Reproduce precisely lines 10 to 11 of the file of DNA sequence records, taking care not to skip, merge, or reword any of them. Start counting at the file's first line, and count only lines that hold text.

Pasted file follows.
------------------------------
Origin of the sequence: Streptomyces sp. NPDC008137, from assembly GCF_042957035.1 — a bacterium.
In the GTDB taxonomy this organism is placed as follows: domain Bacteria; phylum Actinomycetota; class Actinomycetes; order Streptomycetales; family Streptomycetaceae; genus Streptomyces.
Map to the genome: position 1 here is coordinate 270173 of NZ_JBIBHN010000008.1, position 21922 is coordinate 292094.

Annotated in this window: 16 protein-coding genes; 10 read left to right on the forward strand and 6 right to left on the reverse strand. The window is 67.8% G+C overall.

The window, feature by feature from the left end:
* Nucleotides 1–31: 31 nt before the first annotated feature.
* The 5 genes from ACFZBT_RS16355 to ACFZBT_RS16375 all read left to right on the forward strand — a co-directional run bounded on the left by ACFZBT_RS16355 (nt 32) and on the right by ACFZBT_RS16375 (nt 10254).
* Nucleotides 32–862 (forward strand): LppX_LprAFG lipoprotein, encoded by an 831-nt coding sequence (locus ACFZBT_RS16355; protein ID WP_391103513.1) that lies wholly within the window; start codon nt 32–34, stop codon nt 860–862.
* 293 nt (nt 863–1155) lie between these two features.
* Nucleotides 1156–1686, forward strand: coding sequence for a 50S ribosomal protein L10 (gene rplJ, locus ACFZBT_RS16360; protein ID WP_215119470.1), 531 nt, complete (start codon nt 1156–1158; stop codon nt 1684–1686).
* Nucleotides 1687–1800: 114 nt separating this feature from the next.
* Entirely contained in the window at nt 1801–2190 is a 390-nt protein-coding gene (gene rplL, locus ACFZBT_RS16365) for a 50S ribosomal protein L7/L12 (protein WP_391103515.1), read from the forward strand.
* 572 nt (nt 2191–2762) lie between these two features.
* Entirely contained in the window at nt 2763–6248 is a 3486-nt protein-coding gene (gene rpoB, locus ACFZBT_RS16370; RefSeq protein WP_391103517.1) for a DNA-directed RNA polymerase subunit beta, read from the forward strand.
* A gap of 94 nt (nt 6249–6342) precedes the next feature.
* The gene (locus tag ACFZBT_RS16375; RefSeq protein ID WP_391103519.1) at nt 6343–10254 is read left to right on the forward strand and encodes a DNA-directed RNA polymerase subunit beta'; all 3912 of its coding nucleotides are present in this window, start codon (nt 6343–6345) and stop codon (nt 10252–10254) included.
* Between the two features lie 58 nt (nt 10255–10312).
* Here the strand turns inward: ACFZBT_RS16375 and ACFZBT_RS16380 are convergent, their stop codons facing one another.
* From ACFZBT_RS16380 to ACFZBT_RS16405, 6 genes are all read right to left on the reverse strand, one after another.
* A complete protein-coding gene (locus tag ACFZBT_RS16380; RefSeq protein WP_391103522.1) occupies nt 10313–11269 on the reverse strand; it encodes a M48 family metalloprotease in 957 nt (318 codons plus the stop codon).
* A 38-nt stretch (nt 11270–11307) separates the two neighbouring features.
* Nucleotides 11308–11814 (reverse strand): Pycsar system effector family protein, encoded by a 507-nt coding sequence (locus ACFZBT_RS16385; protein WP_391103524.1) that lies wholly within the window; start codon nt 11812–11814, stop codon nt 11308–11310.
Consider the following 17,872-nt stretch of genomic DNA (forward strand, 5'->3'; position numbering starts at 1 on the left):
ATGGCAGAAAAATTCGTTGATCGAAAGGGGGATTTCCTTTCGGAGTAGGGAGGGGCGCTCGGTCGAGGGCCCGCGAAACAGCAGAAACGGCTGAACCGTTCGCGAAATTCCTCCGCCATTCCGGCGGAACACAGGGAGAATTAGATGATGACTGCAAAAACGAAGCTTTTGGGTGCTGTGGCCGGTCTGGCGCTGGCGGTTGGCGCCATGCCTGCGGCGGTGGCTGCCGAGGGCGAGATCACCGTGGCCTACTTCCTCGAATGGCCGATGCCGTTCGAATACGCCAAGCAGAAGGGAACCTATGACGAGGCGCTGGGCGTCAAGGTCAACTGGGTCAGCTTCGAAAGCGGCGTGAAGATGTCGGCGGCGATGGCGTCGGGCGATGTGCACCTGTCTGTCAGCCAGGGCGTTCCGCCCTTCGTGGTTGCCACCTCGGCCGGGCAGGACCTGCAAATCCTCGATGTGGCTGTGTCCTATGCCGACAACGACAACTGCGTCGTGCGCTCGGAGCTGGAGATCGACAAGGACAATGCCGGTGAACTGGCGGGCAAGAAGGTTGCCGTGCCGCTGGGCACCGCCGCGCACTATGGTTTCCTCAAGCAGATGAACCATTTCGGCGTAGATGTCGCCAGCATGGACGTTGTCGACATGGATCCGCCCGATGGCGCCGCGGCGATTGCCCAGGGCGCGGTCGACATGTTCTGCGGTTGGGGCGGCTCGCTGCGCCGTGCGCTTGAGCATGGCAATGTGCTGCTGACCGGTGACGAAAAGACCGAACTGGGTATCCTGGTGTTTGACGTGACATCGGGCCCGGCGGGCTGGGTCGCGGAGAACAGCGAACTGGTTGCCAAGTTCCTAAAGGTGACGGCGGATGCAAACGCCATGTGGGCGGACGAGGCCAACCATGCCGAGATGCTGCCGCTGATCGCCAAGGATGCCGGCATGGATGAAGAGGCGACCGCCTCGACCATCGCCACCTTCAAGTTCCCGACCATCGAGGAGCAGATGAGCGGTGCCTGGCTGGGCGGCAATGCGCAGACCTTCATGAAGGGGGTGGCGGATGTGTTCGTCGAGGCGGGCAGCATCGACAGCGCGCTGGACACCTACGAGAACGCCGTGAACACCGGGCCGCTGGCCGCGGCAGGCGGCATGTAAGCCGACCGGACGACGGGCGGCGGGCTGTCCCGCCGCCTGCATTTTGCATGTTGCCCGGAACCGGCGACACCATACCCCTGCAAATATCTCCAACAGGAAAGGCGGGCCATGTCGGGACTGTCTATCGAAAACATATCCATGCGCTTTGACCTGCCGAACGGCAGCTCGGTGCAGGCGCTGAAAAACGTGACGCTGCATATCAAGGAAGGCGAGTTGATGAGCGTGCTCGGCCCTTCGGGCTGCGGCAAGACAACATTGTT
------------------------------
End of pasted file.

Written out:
* Nucleotides 1156–1686, forward strand: coding sequence for a 50S ribosomal protein L10 (gene rplJ, locus ACFZBT_RS16360; protein ID WP_215119470.1), 531 nt, complete (start codon nt 1156–1158; stop codon nt 1684–1686).
* Nucleotides 1687–1800: 114 nt separating this feature from the next.